“I think importantly the data shows that no matter how many hours of work someone reports having done the frequency of depression is higher at Swarthmore than the national average,” said Fernandez. “The bigger issue here is why does the work overall, no matter how many hours, feel so overwhelming?”
Fernandez emphasized the importance of connecting students to non-peer support resources.
“There’s a lot of room between zero and mental health crisis,” she said. “How can we support the student experience in between, and how many people are aware that there are systems in place to help them work through those feelings? … I don’t think there’s a single person on this campus who would say to you ‘I’m sorry, I can’t help you.’ They might say, ‘I don’t know how to help you, but here is someone who can.’”
Joyce Wu ’15 has found that Swarthmore students often have a hard time seeking out those resources.
“Something I’ve heard from administrators and faculty members that I’ve talked to, is that in general Swarthmore students are really bad at asking for help. I don’t know even if we had better support systems whether people would use them. Taking that leap to get help is really hard for some people here,” Wu said.
At the same time, Wu thought that the college’s resources are responsible for at least some of the student body’s timidity. In order for CAPS to improve, Wu argued, they need to “stop being defensive” and make changes that will make their services more useful to students. Wu noted that they had heard that using CAPS was especially difficult for trans students they knows.
“[I’ve heard from] trans students that when they have tried to go to CAPS, the way that CAPS people have dealt with their gender identities have made them not want to use CAPS at all. Trans kids are more likely to have mental health issues so that just makes it more dangerous,” Wu said.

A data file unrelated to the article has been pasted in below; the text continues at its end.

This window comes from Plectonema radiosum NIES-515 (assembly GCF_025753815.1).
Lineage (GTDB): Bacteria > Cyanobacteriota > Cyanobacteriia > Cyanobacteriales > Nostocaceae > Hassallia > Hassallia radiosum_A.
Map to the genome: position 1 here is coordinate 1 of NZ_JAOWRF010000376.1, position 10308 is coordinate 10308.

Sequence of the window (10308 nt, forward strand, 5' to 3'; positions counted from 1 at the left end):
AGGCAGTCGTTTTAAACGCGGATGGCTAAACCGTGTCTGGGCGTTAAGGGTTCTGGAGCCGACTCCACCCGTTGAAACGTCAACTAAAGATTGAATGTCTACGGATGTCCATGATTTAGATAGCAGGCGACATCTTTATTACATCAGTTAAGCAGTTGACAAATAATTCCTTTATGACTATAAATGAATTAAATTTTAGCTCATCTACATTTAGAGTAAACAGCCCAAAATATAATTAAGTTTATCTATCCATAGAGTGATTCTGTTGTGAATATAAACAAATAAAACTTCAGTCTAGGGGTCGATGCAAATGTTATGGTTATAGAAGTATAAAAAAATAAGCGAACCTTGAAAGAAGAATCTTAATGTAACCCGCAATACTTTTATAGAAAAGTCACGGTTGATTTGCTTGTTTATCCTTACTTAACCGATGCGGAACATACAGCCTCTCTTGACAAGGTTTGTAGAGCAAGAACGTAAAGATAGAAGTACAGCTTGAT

Rachel Flaherman ’16, who has consulted Swarthmore religious advisers in the past, has found them to be very helpful.
“I really like having broad answers and having someone tell me that ‘this is part of the human experience’ in a way that is part of a framework that I relate to, which is Judaism,” she said.
She noted, however, that because the religious advisors are not fully funded by the college, their hours on campus are limited.
“The college is trying to separate church from school but by doing that they force the spiritual advisors to do a lot of fundraising on their own, and work for free a lot, and also be here a lot fewer hours than students want them to be here,” Flaherman said.
Fernandez noted that there are many resources on campus besides CAPS and religious advisors, including the class deans, Speak 2 Swatties, and herself. Furthermore, she emphasized that there are resources to be found off campus, such as the numerous state and national mental health hotlines.
Drawing from their friends’ experiences, Wu feels that it is sometimes difficult to receive accommodations from professors for mental health issues even when students do ask for help.
“Professors seem to be a lot more likely to give accommodations if you’re physically ill,” they said. “They’re a lot more willing to grant you extensions or cut down your workload than if you go in and say ‘I’m going through a spell of depression.’”
Another student felt that, while many faculty members are very accommodating, the inflexibility of some professors can make it difficult for students to balance their lives. The student, who preferred to remain anonymous, described a recent instance where their class confronted a professor about the amount of work that was being assigned.
“We went to her with this concern collectively and she was just like, ‘No … you aren’t working hard enough.’ I think that’s the [same as] the self-talk a lot of Swatties have, which is, ‘I’m not working hard enough, I didn’t do all the reading’ … That can be really damaging to be telling yourself all the time,” they said.
For Fernandez, it is this kind of self-criticism that is so dangerous to emotional well-being.
“I think particularly at a highly selective competitive institution such as Swarthmore and others, we got to where we are because we were very critical,” she said. “We are critical thinkers, critical actors, but we are also very critical of ourselves. Being critical is one thing, but criticizing ourselves is just a small step away [from that].”
Outside of even seeking external resources, Fernandez believes, students can address their internal support systems.
“We forget that we can support ourselves just by being reflective and taking the time to think and not being robotic about our actions,” she said. “Be kind to yourself, I think we forget that.”